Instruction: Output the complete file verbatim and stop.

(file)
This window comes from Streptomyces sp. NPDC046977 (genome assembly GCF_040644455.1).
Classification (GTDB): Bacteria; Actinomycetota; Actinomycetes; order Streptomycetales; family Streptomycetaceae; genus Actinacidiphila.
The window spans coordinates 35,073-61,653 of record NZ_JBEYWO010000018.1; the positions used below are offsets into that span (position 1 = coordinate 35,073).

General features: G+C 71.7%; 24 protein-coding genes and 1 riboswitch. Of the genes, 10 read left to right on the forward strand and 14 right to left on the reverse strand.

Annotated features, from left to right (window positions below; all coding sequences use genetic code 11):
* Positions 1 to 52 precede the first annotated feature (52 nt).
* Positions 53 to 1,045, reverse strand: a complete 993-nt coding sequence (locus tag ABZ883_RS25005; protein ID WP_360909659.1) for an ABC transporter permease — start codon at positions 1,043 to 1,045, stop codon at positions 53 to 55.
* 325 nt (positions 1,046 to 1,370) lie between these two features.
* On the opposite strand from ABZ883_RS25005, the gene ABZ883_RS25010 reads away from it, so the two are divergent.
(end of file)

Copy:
This window comes from Streptomyces sp. NPDC046977 (genome assembly GCF_040644455.1).
Classification (GTDB): Bacteria; Actinomycetota; Actinomycetes; order Streptomycetales; family Streptomycetaceae; genus Actinacidiphila.
The window spans coordinates 35,073-61,653 of record NZ_JBEYWO010000018.1; the positions used below are offsets into that span (position 1 = coordinate 35,073).

General features: G+C 71.7%; 24 protein-coding genes and 1 riboswitch. Of the genes, 10 read left to right on the forward strand and 14 right to left on the reverse strand.

Annotated features, from left to right (window positions below; all coding sequences use genetic code 11):
* Positions 1 to 52 precede the first annotated feature (52 nt).
* Positions 53 to 1,045, reverse strand: a complete 993-nt coding sequence (locus tag ABZ883_RS25005; protein ID WP_360909659.1) for an ABC transporter permease — start codon at positions 1,043 to 1,045, stop codon at positions 53 to 55.
* 325 nt (positions 1,046 to 1,370) lie between these two features.
* On the opposite strand from ABZ883_RS25005, the gene ABZ883_RS25010 reads away from it, so the two are divergent.